This pattern is especially evident with regard to the sense of belonging to and of responsibility for the Jewish people; on this measure, Jews under the age of fifty who have been raised Conservative exhibit far higher rates of connection than do their Reform counterparts. Similarly large gaps open between those raised Conservative and those raised Reform when it comes to levels of attachment to Israel, participation in religious life, joining Jewish organizations, and having mostly Jewish friends. The same can be said about rates of intermarriage and about the family decisions made by intermarried parents. Indeed, the variance in intermarriage rates alone is so stark—in the period 2000-2013, 39 percent of Conservative-raised Jews intermarried versus 82 percent of those raised Reform—as to suggest that we are faced with two different sets of attitudes and practices.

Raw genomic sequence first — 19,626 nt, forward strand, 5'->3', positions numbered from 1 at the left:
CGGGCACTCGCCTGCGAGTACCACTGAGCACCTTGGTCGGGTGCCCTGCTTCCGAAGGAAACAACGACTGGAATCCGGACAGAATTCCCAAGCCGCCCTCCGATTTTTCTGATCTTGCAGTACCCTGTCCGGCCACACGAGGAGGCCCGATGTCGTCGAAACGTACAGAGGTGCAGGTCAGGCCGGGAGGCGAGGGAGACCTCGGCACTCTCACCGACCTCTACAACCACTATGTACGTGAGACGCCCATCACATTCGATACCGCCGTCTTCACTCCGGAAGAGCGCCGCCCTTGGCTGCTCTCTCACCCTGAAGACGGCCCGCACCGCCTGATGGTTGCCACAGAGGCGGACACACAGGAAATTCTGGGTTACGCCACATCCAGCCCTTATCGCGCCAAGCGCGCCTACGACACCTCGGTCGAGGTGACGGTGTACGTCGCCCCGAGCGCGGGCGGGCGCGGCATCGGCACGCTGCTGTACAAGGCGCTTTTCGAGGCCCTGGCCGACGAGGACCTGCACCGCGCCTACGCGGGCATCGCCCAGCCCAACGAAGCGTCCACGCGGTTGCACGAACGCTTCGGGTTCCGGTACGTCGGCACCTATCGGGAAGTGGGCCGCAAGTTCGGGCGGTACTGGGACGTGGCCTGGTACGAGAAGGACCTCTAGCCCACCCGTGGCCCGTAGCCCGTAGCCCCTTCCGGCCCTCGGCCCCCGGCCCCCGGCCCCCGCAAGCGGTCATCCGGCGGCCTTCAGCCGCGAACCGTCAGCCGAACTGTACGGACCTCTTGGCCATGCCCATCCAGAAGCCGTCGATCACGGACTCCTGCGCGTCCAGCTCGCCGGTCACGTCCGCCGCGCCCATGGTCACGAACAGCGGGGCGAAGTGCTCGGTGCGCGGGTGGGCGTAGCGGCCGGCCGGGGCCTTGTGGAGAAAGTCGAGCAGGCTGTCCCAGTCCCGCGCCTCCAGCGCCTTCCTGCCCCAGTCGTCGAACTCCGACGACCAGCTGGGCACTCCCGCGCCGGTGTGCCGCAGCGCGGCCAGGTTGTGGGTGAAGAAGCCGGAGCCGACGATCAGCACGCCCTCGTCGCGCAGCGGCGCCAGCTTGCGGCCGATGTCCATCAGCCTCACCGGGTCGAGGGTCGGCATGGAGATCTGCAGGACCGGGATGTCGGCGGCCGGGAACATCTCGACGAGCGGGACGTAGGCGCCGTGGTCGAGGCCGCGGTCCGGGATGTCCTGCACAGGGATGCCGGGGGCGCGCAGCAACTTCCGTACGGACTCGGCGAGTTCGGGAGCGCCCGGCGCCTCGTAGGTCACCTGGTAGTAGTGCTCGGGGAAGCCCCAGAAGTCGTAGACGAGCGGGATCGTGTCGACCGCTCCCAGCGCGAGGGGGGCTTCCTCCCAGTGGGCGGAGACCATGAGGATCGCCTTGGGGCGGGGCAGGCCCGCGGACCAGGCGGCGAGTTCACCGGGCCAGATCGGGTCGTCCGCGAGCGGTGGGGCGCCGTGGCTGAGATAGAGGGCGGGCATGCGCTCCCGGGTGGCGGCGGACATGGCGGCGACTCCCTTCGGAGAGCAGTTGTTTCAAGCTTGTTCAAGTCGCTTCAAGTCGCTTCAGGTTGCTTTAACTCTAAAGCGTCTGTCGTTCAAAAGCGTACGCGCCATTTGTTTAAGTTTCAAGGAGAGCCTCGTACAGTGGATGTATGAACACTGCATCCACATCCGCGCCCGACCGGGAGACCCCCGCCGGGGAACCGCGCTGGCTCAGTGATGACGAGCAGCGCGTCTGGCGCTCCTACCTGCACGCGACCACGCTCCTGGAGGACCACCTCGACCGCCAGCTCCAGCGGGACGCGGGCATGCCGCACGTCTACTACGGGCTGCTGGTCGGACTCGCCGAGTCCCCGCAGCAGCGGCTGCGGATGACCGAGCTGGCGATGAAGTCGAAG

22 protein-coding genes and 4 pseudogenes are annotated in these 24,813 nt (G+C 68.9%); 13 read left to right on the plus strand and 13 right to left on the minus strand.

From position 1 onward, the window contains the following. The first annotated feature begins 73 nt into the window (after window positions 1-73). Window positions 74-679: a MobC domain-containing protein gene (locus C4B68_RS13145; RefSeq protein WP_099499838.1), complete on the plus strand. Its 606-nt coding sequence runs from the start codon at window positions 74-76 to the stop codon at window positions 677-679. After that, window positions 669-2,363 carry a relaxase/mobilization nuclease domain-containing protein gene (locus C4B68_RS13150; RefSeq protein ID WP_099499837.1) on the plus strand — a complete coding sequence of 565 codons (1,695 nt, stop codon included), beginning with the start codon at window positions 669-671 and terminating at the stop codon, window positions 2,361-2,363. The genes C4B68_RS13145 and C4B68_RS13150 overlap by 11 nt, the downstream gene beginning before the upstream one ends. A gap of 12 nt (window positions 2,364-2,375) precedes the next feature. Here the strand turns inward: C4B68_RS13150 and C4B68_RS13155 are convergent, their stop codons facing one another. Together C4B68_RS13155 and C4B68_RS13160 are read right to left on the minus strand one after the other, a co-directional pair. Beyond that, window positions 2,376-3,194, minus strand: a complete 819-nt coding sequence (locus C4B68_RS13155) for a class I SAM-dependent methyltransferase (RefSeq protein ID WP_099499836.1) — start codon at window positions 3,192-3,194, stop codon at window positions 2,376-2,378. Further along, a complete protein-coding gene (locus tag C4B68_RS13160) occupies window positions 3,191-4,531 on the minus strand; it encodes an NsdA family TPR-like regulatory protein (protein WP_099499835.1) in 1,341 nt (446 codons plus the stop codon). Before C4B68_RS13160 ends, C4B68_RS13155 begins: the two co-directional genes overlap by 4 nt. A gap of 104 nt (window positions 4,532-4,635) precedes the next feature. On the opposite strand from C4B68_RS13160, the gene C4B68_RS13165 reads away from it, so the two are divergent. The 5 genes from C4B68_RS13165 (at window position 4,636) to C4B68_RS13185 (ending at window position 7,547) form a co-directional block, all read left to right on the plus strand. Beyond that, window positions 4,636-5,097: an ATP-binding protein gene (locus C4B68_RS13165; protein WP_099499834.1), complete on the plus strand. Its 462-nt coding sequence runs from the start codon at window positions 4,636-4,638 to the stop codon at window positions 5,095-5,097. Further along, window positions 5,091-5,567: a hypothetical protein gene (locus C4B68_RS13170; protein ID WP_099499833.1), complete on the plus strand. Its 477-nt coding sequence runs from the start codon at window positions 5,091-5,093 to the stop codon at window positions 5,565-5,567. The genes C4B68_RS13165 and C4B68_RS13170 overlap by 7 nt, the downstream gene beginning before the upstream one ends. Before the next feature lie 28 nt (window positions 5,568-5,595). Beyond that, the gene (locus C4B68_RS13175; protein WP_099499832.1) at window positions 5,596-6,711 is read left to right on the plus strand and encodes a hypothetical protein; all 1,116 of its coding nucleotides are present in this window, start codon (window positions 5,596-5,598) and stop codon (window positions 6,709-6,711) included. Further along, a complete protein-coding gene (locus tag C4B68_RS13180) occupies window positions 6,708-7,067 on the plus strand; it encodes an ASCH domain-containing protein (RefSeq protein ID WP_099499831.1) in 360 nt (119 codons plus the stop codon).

These findings must be tempered by the sobering reality that both the Conservative- and the Reform-affiliated populations have been shrinking. The two major movements outside of Orthodoxy are losing market share: only 11 percent of American Jewish adults are members of Conservative synagogues, and only 14 percent are members of Reform temples. Nevertheless, it is blindingly clear that so-called liberal Jews are not all the same. Instead, Jews select and remain in a particular denomination because its ethos conforms to their own self-understanding and style of Jewish living. If anything, that tendency has grown over time.